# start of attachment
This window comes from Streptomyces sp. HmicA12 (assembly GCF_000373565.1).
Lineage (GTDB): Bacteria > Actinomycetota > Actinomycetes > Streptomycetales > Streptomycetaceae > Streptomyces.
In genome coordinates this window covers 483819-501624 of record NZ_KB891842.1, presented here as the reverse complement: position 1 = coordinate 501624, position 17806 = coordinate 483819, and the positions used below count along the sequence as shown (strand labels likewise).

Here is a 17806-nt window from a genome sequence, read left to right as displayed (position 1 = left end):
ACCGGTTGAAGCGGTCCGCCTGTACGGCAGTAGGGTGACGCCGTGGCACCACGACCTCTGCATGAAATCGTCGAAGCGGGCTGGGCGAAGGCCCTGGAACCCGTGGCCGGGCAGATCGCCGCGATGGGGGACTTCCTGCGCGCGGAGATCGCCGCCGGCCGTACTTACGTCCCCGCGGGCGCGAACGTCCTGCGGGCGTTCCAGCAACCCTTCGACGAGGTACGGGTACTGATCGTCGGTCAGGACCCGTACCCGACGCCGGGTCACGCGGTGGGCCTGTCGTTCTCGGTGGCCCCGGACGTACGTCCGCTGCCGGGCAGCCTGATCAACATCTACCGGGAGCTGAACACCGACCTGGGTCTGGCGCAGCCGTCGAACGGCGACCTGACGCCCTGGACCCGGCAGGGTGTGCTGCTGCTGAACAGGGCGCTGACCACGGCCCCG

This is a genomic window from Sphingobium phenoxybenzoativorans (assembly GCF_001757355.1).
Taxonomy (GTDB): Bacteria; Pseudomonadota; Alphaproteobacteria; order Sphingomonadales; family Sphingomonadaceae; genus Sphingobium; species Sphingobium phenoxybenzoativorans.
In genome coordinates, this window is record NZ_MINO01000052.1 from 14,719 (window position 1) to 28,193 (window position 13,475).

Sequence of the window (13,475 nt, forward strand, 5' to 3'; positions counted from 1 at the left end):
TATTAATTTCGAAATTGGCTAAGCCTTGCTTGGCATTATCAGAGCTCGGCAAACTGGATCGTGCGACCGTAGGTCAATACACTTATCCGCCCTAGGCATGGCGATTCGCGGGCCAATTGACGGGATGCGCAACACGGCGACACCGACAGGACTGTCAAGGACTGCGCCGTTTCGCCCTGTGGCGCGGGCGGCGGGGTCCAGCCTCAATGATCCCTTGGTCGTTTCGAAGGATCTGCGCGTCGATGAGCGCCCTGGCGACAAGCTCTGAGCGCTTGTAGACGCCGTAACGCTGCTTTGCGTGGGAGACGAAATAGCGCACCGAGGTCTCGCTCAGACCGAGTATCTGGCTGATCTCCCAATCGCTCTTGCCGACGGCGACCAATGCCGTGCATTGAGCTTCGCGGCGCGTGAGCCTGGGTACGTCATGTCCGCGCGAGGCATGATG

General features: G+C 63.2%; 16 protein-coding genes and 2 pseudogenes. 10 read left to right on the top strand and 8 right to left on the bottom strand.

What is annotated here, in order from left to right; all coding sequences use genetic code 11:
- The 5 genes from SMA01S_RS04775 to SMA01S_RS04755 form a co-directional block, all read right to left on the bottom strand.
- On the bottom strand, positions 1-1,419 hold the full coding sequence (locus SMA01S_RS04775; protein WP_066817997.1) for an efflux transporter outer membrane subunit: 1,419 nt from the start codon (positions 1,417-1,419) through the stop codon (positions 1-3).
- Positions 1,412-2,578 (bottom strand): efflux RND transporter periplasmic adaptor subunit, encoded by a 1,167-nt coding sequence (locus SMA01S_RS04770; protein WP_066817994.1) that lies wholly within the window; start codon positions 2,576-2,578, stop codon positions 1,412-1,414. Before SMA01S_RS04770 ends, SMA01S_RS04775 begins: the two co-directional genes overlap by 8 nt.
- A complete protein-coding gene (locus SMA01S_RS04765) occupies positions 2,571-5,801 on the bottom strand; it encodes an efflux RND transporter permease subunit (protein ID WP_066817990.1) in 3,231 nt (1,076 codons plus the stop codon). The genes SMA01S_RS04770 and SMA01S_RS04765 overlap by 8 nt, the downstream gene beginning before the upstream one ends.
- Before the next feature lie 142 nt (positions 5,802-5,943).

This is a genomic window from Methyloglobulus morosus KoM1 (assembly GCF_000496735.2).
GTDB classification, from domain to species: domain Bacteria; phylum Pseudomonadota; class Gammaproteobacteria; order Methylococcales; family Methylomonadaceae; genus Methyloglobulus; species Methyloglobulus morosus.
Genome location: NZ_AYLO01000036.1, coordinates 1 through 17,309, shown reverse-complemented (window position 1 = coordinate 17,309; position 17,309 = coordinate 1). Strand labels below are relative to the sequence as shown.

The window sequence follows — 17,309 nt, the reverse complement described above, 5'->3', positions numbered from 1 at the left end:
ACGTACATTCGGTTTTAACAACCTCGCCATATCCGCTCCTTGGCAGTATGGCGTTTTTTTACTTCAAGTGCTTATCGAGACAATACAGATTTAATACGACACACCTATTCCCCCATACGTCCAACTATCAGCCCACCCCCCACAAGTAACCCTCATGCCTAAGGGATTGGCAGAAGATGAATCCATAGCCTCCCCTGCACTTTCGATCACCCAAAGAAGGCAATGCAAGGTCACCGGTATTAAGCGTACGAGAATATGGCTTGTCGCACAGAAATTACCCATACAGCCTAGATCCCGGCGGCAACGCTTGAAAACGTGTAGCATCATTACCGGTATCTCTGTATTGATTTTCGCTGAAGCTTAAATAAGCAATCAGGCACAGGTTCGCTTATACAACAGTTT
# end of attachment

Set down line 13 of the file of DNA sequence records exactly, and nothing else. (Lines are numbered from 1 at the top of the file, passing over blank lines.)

- The 5 genes from SMA01S_RS04775 to SMA01S_RS04755 form a co-directional block, all read right to left on the bottom strand.